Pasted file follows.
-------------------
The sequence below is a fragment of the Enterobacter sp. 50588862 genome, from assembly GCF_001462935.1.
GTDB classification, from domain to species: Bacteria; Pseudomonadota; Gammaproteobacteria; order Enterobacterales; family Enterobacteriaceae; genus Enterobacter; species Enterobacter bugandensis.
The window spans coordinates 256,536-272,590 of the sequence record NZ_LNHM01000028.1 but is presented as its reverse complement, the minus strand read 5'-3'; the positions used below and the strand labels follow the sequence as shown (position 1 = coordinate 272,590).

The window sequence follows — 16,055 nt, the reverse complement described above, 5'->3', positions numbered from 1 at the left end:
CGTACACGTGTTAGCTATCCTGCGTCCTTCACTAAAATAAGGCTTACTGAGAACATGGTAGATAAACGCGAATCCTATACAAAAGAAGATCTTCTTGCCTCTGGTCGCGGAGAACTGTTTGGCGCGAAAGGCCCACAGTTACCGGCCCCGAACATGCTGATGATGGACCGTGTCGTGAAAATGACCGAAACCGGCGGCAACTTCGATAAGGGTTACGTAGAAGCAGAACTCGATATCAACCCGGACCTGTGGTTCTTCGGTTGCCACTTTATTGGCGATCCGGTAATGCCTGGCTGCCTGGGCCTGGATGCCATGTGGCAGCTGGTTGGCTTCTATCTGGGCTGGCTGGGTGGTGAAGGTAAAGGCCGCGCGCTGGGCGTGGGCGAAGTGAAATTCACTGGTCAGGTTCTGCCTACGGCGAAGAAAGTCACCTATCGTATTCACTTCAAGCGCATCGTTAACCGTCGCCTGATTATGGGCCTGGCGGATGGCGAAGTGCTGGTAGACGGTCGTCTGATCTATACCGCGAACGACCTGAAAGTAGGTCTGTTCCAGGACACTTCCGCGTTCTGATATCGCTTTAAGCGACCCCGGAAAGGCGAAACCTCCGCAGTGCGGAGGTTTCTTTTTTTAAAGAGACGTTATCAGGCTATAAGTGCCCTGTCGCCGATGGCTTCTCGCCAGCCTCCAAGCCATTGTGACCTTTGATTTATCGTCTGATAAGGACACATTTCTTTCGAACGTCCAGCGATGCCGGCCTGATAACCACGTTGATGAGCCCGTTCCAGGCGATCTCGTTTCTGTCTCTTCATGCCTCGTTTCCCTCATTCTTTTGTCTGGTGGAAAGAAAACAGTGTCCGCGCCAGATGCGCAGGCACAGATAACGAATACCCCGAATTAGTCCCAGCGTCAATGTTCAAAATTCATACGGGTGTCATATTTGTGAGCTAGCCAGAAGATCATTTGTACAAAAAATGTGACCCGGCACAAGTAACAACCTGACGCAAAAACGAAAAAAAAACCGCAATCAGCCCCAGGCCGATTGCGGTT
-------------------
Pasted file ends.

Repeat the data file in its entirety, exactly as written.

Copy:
The sequence below is a fragment of the Enterobacter sp. 50588862 genome, from assembly GCF_001462935.1.
GTDB classification, from domain to species: Bacteria; Pseudomonadota; Gammaproteobacteria; order Enterobacterales; family Enterobacteriaceae; genus Enterobacter; species Enterobacter bugandensis.
The window spans coordinates 256,536-272,590 of the sequence record NZ_LNHM01000028.1 but is presented as its reverse complement, the minus strand read 5'-3'; the positions used below and the strand labels follow the sequence as shown (position 1 = coordinate 272,590).

The window sequence follows — 16,055 nt, the reverse complement described above, 5'->3', positions numbered from 1 at the left end:
CGTACACGTGTTAGCTATCCTGCGTCCTTCACTAAAATAAGGCTTACTGAGAACATGGTAGATAAACGCGAATCCTATACAAAAGAAGATCTTCTTGCCTCTGGTCGCGGAGAACTGTTTGGCGCGAAAGGCCCACAGTTACCGGCCCCGAACATGCTGATGATGGACCGTGTCGTGAAAATGACCGAAACCGGCGGCAACTTCGATAAGGGTTACGTAGAAGCAGAACTCGATATCAACCCGGACCTGTGGTTCTTCGGTTGCCACTTTATTGGCGATCCGGTAATGCCTGGCTGCCTGGGCCTGGATGCCATGTGGCAGCTGGTTGGCTTCTATCTGGGCTGGCTGGGTGGTGAAGGTAAAGGCCGCGCGCTGGGCGTGGGCGAAGTGAAATTCACTGGTCAGGTTCTGCCTACGGCGAAGAAAGTCACCTATCGTATTCACTTCAAGCGCATCGTTAACCGTCGCCTGATTATGGGCCTGGCGGATGGCGAAGTGCTGGTAGACGGTCGTCTGATCTATACCGCGAACGACCTGAAAGTAGGTCTGTTCCAGGACACTTCCGCGTTCTGATATCGCTTTAAGCGACCCCGGAAAGGCGAAACCTCCGCAGTGCGGAGGTTTCTTTTTTTAAAGAGACGTTATCAGGCTATAAGTGCCCTGTCGCCGATGGCTTCTCGCCAGCCTCCAAGCCATTGTGACCTTTGATTTATCGTCTGATAAGGACACATTTCTTTCGAACGTCCAGCGATGCCGGCCTGATAACCACGTTGATGAGCCCGTTCCAGGCGATCTCGTTTCTGTCTCTTCATGCCTCGTTTCCCTCATTCTTTTGTCTGGTGGAAAGAAAACAGTGTCCGCGCCAGATGCGCAGGCACAGATAACGAATACCCCGAATTAGTCCCAGCGTCAATGTTCAAAATTCATACGGGTGTCATATTTGTGAGCTAGCCAGAAGATCATTTGTACAAAAAATGTGACCCGGCACAAGTAACAACCTGACGCAAAAACGAAAAAAAAACCGCAATCAGCCCCAGGCCGATTGCGGTT